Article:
A beast indeed! No matter. His righteous grasp of chivalry numbed him to their haughty barbs. It was not for his own sense of self that he abandoned his charge. It was the sake of the Queen at stake. So sorry, dear Leene. It would not work. It was too much to bear, to have such slander affiliated with her grace--better to fulfill his duties from afar, watching always, never intruding...
I'll always protect you, my liege...
"These're a little gamy."
Frog, the once knight errant, started from his dozing. The casual baritone of a single intruder was a klaxon to the hermit's ears. His bulbous eyes drank of the perimeter of his abode, thirsting after his bearings.
There was a figure standing in his deep blue cloak, nibbling on a scrap of jerky sampled from the clothesline. The what and how of him was answered with the who. Recognition arrived in a wild croak as the frogman hopped onto the table, acquiring a sense of enhanced height.
"You should try more salt," the wizard continued, entirely oblivious to the vitriolic greeting. He devoured his pilfered snack while waiting through the standard cataleptic shock. At length, the frog's wide-brimmed jaw quit gnawing on the muggy air like a beached fish and pressed into a stern scowl. His glassy yellow eyes kindled with rage's oil.
"Magus!!" he started again. "What cause--nay, what means bring thine sorry carcass hither--to my abode!? With the gates vanished, I dare thought thee banished from this world and time! What cause gives ye trespass here!?"
The Magus ducked around a dripping shirt and plucked a red apple from a basket nested in a root's claw. He leaned against the near wall, grimaced, recoiled from the filthy plaster, and brushed some dirt sprinkles off his shoulder before taking a bite from the fruit. He chewed on Frog's question for a deliberately itching while.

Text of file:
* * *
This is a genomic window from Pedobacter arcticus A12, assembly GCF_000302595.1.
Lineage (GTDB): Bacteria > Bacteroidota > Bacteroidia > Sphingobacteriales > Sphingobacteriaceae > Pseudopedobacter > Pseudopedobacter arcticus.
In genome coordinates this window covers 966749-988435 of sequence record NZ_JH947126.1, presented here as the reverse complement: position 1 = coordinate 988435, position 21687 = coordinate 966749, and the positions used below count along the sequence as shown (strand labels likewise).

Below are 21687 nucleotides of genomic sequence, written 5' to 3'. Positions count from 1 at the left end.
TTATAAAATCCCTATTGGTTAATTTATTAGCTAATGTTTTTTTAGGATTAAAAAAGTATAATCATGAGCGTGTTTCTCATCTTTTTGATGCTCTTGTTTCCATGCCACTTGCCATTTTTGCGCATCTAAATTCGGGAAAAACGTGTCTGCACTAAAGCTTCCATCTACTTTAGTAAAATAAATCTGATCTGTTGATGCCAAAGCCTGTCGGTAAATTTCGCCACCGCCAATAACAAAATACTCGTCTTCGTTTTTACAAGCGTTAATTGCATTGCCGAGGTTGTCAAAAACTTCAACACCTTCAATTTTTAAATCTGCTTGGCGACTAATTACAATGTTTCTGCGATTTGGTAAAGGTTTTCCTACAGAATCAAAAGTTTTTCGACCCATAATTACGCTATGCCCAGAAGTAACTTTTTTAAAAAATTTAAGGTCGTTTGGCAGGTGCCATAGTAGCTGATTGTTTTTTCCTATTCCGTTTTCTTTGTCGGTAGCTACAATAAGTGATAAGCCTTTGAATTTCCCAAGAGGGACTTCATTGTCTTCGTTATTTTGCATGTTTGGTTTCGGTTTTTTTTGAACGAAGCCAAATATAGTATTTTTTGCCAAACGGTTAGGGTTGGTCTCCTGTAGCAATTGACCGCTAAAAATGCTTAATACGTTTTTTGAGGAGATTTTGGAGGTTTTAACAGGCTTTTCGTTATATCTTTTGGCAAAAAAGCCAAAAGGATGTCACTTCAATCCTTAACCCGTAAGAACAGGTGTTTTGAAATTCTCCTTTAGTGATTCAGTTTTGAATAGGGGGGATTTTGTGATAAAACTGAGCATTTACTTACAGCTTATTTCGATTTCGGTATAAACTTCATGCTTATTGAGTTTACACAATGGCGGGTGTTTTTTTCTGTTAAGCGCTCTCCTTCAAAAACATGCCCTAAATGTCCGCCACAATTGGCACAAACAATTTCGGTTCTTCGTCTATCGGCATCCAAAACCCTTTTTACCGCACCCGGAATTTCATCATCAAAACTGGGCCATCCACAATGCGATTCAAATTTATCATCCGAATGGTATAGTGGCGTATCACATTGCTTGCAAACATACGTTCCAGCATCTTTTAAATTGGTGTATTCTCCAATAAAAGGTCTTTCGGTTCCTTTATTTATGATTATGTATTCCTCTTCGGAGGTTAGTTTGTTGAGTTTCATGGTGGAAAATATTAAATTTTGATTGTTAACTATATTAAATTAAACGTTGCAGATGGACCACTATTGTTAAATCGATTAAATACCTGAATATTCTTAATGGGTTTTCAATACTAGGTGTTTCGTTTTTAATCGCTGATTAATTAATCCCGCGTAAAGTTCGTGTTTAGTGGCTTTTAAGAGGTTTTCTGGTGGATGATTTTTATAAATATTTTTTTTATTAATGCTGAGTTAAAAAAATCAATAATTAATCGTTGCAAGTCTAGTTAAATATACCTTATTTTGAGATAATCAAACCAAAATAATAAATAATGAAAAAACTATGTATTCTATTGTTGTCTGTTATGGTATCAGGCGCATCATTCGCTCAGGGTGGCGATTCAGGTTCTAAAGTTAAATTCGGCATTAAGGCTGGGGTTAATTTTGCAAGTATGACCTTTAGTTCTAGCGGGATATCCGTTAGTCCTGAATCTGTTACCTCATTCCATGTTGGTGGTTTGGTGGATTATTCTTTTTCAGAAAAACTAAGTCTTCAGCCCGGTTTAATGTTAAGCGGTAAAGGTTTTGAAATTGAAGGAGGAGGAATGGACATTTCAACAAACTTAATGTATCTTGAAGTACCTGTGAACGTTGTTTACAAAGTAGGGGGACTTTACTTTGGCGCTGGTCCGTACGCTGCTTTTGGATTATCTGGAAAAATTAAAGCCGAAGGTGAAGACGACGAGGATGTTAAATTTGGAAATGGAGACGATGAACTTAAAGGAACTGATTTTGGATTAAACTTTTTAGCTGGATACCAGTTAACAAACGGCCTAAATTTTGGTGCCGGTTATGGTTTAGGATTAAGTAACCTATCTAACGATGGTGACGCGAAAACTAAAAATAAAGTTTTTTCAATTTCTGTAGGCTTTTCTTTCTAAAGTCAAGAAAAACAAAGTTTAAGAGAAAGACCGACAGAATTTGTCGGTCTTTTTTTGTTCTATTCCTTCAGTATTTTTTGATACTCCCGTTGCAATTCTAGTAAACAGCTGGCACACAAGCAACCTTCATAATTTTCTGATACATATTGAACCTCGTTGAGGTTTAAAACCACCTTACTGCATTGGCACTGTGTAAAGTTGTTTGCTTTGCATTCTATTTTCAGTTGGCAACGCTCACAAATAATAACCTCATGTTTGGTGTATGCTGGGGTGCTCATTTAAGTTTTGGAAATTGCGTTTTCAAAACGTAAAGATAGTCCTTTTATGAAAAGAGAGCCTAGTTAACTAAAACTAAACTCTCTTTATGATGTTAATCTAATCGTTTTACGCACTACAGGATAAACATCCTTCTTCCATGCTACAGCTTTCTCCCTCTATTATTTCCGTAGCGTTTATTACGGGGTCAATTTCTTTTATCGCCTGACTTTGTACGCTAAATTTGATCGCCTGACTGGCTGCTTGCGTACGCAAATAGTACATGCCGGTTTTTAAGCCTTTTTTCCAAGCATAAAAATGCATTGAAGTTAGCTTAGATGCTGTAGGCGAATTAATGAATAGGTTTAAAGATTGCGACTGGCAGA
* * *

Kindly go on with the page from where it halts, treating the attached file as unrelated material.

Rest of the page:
"Some business," he replied around another bite.
Pinched by the cryptic answer, one side of Frog's face twitched to digest it. He stepped down from the table, stomped across the room and took up the weapon resting once innocuously in what more closely resembled a corner than any other part of the dugout. He slid the broadsword from its sheath with a blatant swipe that commanded attention.
"If thou shall not make thine drift clear, that morsel shall be thy last!"
The look Magus cast Frog would have successfully defined "apathetic contempt." The wizard stepped forward to appraise the freshly armed amphibious knight.
"You still have that rusty old thing?" He nodded at the blade pointed at him even as he spoke, the acid of his remark not staining one spot on the immaculate broadsword.
"The Masamune hath not yet failed me," Frog returned with a dangerous growl. As if to concur, the sword buzzed with a luminous sheen.
The wizard took a final bite from his apple before tossing the mangled fruit aside. "Too bad Cyrus couldn't say the same thing."
The Frog bristled, firing quickly, "Any mercy I hath shown thee once shall make hasty abandon if ye dare slander--aye, even mention that name ag--!"
"--Yes, yes, whatever. I said I'm here on business. I don't care to quarrel with you."
Although the knight's stance relaxed slightly, the sword was no less wary, its persisting glow captured in the frog's narrowed eyes. "Speak what thy mean, and explain thineself now, if that is thy business."
Magus cleared his throat and began to stroll about the homely quarters. "As you can guess, I found a gate. Or, you might say, a gate found me."
"--I'm looking for the one..." He dropped his voice. "...or ones, be it as it may..." He paused to stamp on a hapless cockroach or two, as if it were sport. "...responsible for these gates. I was going to ask if you had anything relevant to share with me. Information, perhaps...?"